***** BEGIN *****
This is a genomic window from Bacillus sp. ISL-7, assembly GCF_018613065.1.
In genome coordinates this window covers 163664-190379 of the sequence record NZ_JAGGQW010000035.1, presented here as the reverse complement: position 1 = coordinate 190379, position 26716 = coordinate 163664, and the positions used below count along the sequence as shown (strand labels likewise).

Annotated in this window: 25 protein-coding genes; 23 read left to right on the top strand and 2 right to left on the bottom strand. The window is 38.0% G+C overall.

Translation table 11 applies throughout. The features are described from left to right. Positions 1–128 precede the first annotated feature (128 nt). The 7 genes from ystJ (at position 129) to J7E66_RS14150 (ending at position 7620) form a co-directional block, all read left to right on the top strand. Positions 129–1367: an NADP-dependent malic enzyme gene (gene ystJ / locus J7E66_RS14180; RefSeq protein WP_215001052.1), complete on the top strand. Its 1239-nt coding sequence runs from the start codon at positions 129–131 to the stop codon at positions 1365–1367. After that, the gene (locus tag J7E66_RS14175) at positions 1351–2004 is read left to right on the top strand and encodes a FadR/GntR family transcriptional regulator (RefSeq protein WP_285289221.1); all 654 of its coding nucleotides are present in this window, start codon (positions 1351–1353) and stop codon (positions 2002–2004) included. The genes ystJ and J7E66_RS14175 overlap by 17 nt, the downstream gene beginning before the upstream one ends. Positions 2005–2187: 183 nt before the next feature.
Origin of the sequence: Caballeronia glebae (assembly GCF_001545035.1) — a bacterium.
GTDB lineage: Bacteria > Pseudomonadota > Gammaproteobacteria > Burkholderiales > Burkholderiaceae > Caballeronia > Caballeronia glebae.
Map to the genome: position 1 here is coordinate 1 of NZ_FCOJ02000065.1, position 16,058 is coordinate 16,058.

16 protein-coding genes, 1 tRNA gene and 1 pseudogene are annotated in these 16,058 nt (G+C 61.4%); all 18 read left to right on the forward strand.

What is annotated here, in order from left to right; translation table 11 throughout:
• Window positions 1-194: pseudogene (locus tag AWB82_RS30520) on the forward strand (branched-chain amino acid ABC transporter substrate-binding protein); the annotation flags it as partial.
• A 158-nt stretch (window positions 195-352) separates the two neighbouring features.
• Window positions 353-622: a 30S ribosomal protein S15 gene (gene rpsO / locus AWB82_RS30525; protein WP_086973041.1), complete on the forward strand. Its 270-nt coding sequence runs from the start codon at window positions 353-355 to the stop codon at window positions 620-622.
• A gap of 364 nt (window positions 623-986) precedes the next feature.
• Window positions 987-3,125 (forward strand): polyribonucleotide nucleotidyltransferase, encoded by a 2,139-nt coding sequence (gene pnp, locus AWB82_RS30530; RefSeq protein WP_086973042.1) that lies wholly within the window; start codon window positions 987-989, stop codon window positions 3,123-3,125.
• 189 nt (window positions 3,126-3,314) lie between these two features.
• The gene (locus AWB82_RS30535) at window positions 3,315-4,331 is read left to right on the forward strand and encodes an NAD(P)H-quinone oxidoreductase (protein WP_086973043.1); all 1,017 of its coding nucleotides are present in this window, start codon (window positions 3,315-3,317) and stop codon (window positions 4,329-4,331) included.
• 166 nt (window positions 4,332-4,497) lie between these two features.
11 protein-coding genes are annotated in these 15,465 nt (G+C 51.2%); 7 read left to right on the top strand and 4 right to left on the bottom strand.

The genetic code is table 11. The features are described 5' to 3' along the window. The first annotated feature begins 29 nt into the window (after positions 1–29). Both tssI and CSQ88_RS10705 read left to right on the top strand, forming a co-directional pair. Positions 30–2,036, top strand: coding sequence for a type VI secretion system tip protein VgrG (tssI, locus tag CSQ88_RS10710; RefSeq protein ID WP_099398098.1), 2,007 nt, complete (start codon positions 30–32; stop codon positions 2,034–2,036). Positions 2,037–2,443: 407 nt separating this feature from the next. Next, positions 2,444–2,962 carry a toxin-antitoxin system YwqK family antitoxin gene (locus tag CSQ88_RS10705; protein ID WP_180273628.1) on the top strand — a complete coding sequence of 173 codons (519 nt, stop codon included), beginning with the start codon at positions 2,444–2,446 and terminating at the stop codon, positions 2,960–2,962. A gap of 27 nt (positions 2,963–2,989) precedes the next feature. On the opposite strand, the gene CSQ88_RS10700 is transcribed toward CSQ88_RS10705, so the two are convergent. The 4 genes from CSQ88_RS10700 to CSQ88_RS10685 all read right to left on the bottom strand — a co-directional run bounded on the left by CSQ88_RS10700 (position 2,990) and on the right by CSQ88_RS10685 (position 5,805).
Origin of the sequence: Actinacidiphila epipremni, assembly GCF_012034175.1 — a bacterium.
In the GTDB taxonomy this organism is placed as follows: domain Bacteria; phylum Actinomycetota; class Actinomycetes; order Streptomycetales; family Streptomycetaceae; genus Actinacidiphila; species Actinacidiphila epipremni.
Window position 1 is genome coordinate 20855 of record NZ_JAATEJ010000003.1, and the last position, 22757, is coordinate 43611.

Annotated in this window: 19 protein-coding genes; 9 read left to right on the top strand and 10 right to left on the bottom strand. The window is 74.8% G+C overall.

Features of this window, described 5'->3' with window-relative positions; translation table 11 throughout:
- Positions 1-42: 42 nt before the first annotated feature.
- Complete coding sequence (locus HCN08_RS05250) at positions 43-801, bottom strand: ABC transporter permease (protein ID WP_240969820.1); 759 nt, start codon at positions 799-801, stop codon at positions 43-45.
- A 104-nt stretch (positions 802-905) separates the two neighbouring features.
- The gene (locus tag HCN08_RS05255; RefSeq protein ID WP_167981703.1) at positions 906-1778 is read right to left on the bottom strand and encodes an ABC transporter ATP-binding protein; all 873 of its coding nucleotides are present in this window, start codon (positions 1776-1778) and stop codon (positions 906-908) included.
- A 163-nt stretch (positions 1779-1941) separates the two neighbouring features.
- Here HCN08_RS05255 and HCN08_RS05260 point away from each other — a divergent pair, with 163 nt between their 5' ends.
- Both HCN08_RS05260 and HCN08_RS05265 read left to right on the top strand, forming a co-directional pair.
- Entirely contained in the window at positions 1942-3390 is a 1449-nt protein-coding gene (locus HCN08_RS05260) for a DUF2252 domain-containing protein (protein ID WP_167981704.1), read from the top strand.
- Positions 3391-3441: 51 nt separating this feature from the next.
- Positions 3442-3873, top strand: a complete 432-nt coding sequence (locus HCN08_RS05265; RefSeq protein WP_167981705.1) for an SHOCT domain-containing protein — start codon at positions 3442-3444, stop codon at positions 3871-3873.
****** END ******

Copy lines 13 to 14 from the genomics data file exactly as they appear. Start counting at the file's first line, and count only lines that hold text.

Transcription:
• A gap of 364 nt (window positions 623-986) precedes the next feature.
• Window positions 987-3,125 (forward strand): polyribonucleotide nucleotidyltransferase, encoded by a 2,139-nt coding sequence (gene pnp, locus AWB82_RS30530; RefSeq protein WP_086973042.1) that lies wholly within the window; start codon window positions 987-989, stop codon window positions 3,123-3,125.